A Missing lifeline of the modern life: Compassion
Let us impart adequate knowledge and offer enough opportunities to ensure the perennial flow of compassion in the next generation and generations to follow.
It was as a usual Monday morning in the city of Varco—a city of tall buildings, wider roads, and impatient trains. Elevators were running up and down, escalators were making rhythmic melodramatic sound and humans were running frantically around to catch the train. My run ended as I boarded the train through the last door of the end coach and found a place to stand comfortably. During this time of the day, there are not only office-goers but also various other sects from society. Among all, there were two children in their school uniforms accompanied by their father. The elder child was nine and the younger one appeared to be five. They also entered through the same door as I did. The elder child threw himself on the red coloured seat, one of the paired seats. Whereas their father managed to find a place to stand and enhanced his balance by holding an adjacent metallic pole. The younger one did not manage to find a seat and the subdued thought of being left behind was making him restless. He was curling his supple body around his father’s torso. Meantime, eyes were prying around and trying to maintain gaze with any sensible eye, who could offer him a seat; however, no eye was available for interaction and no opportunities seemed feasible.
A lady was seating just on the opposite side of the paired seat. Her vigilant eyes had a glance at him and decided to give the seat to him. His tireless search and anguished desperation ended, and he took the seat shyly and mumbled, “thank you.” The elder boy was watching intently, had a sudden stroke of thought: why only reserved seats and not any seat should be meant for a person, who needs it more than the person occupying it? Even he could not find a convincing answer, another question popped up: how do we decide that whose needs are bigger? Are there any criteria to decide or its left to the human’s judgement? Numerous entangled mires of questions lead to strong inner-conflict and inflicted remorse and guilt as he just lost his opportunity to wash it off.
As the journey continued, faces, phones, and fellow passengers kept changing; however, silence, gloominess, and reluctance towards humane interaction remained the same. At the next stop, an old lady pushing a luggage cart entered through the same door. She had supported her mortal body with buckled feet which were bulged outward. Her hands were placed on the cart to support it and her weight, simultaneously. She moved in slowly. Her eyes were not looking around but were fixed steadily on the floor as if she was not vying for any seat. It appeared as if her age had already taught her that the language of an eye is beyond human’s comprehension.
The elder boy was seeing another opportunity to come out of inflicted blow. He was looking intermittently at his father to get concurrence and at the old lady to convey his intent. It kindled little hope, and she moved a little nearer. His father insisted with contorted facial gestures to remain seated. On one side, it was the parent’s pressure to remain seated; on the other side, it was a moral obligation. His butts were barely rested on the seat. Despite this muddied situation, he finally decided to give the seat to the old lady and rose above. She walked closer. In a fraction of a moment, his father lost his temper and started shouting indiscriminately. His butts, little raised above, fell firmly on the seat and the old lady’s hope to rest her tired muscles were trampled.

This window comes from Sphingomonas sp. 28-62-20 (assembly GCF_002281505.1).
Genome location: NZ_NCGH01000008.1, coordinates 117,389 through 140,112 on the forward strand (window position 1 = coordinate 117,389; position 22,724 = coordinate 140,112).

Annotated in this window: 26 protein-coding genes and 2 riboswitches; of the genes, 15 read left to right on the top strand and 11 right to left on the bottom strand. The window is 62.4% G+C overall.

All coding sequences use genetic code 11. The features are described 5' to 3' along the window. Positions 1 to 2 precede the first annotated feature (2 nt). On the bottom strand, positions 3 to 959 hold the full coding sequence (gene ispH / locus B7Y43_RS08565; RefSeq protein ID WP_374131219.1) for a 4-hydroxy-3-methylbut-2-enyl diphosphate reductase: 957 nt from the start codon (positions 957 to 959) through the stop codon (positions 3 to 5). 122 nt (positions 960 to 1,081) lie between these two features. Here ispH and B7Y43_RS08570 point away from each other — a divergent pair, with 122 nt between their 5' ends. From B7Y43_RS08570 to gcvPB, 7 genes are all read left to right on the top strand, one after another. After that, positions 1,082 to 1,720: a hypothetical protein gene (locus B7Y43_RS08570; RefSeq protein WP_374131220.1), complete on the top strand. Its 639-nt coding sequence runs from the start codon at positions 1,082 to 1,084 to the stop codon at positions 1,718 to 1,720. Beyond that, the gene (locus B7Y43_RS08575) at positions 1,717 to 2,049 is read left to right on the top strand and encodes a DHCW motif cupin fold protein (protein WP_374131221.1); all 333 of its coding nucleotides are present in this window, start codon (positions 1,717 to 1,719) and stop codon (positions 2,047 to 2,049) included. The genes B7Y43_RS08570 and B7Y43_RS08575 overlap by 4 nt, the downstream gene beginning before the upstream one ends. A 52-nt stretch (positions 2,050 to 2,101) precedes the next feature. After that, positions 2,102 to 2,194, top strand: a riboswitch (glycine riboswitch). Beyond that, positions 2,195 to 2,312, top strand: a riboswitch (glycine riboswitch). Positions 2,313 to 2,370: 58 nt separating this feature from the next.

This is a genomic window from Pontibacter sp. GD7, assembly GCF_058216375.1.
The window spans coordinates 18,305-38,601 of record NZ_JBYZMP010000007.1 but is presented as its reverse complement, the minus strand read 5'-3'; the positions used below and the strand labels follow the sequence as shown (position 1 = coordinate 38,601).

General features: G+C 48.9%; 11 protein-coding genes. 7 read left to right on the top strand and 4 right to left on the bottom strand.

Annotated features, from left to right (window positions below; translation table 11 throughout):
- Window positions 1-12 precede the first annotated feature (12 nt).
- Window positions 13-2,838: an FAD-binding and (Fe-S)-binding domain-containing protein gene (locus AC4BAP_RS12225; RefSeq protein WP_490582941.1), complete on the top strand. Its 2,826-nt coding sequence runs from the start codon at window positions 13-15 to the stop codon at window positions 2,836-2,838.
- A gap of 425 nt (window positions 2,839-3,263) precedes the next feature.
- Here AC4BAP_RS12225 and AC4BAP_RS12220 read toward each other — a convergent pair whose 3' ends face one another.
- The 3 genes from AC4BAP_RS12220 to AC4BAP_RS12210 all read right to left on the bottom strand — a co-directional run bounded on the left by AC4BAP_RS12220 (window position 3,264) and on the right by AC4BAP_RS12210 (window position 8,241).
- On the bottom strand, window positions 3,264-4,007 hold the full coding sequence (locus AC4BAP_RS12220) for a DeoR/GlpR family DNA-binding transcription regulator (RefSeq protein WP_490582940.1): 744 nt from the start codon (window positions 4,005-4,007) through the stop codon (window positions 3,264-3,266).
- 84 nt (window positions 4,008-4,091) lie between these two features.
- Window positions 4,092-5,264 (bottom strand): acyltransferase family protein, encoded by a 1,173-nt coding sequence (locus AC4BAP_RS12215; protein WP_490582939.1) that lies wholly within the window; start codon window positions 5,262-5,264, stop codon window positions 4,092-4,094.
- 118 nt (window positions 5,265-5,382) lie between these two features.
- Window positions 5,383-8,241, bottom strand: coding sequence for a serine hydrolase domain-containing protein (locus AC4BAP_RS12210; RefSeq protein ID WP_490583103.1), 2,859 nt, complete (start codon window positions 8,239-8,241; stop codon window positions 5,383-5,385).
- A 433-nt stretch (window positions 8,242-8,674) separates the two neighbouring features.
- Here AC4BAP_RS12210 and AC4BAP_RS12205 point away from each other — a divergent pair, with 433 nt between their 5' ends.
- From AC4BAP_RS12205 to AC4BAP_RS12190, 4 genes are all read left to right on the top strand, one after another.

Next week, I was waiting at the same place near to the last door of the end coach. I looked around, but I could not have a glimpse of boys or their parent. Yes, there was a little girl along with her mother. She was probably eight years old and her mother age could be… That is a difficult guess! The little girl was pulling a trolley mounted bag, at least half of her weight, and watching inquisitively around, and her mother was glued to her phone.
The train entered the station and the coach door aligned with the station door with mechanical musical melody and opened simultaneously in the shadow of blinking red light. The little girl ran amok and slept on a pair of seats, as her little body can barely reserve even one seat. The coach was again filled with passengers and the deafening silence. Her mother entered slowly and sat on one of the grabbed seats and continued with her business. Little girl, swinging her feet, kept watching the fellow passengers and often reading without comprehending and assimilating “Give the seat to the passenger, who need it more than you do.”
It should not be misconstrued that humans are no longer compassionate animal, or their compassion reserve is depleted beyond replenishable level; at the same time, it cannot be affirmed and ascertained that we are imparting adequate knowledge or offering enough opportunities to ensure the perennial flow of compassion in next generation and generations to follow. Being compassionate towards fellow humans and animals is innate human nature and there could be nothing more soothing and joyful to our mind, body and soul than living in the atmosphere of compassionate behaviours. However, it appeared to be partially covered with earthly dust, which is created due to the incessant frolicking of humans in the fear of being insecure. There is a need to take a pause and think in the ambience of being content and fulfilled.
Reasons are always numerous, but sometimes consequences are uglier than the ugliest, and so, for these behaviours. We are offering extraordinarily little opportunities for our children to learn and imitate. The utmost responsibility lies with us as an adult to reform our behaviours which could offer an opportunity for upcoming generations to follow through and pass on.